Frequently Asked Questions
Do snakes really bite with their tongues ?
NO! Some snakes have specially designed teeth called fangs that they use to bite. These snakes use their teeth to inject venom into their prey in order to immobilize them. The venom also helps with digestion.
Snakes use their tongues to “smell” the air around them. They do this by picking up tiny particles in the air and then passes it over a specially designed organ called the Jacobson’s Organ. This organ then analyses the particles and tells the brain what it is that the snake has smelled. It is because of this that we can say that snakes have an excellent sense of smell even if that doesn’t necessarily involve their noses.
Do snakes always aim for the eyes when they spit ?
NO! There are a few snakes that are able to project venom through tiny little holes in their fangs. All the snakes that possess this incredible feature, except for the Rinkhals, are cobras. They project the venom through tiny holes in the front of their fangs by squeezing their venom glands and forcing the venom out. The result is a fine “mist” that spreads out to a relatively large area almost instantly. The reason why most people think they always aim for the eye is because the chances of some of the venom entering the eye when such a fine mist is sprayed, is very good.
Do snakes allways come in pairs ?
NO! Snakes are sollitary animals that travel and live alone. Sometimes, though, snakes do come together to hibernate in a communal spot but this would be more because of the location and not because of the need to be together. Examples of this would be Rattlesnakes and Garter snakes which gather by the hundreds and in the case of the Garter snakes, by the thousands in the winter months. Another time you might find more than one snake in the same area at the same time would be in mating season when the females emit a pheromone which attract male snakes. Think of it as the same as when a female dog is in heat and attracts all the male dogs in the neighbourhood.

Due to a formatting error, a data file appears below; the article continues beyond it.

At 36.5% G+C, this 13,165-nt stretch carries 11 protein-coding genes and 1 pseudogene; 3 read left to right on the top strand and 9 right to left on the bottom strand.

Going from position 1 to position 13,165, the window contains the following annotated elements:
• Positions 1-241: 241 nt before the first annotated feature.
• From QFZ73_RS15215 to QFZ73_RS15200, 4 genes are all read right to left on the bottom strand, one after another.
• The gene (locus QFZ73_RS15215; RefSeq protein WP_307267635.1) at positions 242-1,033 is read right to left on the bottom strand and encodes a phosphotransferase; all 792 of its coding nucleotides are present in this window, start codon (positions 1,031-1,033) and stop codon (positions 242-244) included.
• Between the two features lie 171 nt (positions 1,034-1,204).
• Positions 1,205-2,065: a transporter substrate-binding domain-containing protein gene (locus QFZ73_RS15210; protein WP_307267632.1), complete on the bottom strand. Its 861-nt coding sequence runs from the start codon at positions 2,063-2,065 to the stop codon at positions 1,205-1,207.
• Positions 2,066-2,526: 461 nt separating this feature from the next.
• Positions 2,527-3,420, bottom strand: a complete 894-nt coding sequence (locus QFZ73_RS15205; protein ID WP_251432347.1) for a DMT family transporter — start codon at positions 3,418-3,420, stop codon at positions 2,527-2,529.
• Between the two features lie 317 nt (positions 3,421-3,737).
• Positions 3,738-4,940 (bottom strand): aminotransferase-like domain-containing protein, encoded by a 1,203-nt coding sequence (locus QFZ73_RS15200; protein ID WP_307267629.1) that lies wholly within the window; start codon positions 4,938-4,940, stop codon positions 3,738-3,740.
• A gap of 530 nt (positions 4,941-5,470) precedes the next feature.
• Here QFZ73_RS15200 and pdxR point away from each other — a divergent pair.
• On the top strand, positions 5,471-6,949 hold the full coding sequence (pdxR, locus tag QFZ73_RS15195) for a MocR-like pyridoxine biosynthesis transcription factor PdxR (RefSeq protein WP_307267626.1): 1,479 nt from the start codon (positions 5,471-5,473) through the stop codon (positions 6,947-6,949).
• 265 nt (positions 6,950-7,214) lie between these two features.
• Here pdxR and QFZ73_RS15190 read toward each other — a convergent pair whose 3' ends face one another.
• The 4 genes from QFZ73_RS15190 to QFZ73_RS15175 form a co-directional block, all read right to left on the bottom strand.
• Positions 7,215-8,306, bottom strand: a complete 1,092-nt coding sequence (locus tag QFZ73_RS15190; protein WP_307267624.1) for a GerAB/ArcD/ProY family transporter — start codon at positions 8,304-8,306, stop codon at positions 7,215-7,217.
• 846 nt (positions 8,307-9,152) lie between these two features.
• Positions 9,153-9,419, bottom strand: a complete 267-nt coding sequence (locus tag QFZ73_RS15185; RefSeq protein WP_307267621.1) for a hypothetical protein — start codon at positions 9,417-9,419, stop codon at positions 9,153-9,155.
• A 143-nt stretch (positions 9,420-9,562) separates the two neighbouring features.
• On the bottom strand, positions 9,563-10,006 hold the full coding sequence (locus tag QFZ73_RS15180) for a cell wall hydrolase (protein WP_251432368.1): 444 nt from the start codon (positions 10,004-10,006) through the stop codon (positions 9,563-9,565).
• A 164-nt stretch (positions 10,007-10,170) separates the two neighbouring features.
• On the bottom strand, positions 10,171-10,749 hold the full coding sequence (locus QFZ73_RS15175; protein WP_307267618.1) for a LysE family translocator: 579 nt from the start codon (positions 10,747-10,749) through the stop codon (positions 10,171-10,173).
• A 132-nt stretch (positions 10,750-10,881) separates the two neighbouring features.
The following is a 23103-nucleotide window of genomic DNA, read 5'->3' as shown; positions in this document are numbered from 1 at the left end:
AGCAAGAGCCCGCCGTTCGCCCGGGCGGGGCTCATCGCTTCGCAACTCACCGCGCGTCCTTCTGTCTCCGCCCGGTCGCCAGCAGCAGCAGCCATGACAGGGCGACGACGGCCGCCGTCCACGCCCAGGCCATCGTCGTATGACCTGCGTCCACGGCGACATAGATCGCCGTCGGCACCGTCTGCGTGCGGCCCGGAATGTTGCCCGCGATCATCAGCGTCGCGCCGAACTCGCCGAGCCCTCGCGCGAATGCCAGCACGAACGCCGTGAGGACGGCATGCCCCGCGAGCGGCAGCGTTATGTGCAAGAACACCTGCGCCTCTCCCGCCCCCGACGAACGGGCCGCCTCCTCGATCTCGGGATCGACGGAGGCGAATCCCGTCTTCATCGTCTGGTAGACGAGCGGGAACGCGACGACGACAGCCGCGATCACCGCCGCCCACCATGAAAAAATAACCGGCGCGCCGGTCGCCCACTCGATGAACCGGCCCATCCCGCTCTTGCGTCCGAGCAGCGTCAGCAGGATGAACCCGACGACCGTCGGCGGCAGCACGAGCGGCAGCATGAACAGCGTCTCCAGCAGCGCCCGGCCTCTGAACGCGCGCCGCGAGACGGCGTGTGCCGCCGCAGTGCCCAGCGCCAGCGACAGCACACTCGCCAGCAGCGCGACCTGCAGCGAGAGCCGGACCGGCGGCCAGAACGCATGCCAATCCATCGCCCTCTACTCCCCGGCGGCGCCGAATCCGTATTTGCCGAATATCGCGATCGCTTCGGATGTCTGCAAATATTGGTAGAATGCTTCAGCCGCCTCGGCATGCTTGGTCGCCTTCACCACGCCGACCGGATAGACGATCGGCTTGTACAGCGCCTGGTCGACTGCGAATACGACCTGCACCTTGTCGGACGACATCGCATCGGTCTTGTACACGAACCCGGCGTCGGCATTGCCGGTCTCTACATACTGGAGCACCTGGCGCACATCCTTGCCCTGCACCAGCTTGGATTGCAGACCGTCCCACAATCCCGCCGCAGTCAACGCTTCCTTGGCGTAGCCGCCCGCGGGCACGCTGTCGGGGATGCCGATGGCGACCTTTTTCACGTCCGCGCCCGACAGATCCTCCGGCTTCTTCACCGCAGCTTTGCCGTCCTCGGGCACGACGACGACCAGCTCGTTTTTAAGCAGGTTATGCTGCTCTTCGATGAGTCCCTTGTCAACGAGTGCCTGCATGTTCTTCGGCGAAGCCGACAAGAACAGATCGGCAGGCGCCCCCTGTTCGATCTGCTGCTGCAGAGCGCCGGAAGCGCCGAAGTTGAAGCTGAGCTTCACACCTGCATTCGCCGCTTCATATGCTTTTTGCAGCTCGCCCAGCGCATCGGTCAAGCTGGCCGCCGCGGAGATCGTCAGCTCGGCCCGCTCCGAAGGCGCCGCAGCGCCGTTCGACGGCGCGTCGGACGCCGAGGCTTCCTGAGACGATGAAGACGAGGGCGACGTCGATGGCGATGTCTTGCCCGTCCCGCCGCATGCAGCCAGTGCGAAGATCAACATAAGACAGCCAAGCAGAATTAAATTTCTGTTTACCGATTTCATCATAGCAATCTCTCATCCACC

Venomous or Poisonous ?
You can safely tell anyone of your friends that there are NO poisonous snakes in the world. All snakes are venomous in that the venom has to enter the bloodstream to do any damage whereas poison is something that have to be ingested or come in contact with the skin. Snake venom cannot do any damage if it falls on the skin or if ingested. It will, however, cause some damage if it falls on an open sore on the skin or if it is swallowed and you have a sore in your mouth or intestines.
Can dead snakes still bite ?
As with all other animals, when snakes die they can no longer act willingly on anything. They do, however, have a very primative nervous system which is why a snake can still move long after it is dead. It is therefore possible but very unlikely that you can come in contact with the snakes fangs while it is wriggling about after it is dead and this might inflict a “bite” that can be potencially dangerous. There are also some snakes that “play” dead for a chance that who or whatever was bothering them, might then leave them alone. The snake might then appear to be dead and when picked up suddenly “come to life” and bite. The best thing to do when you see a snake in the wild is to leave it alone, whether you think it is dead or not.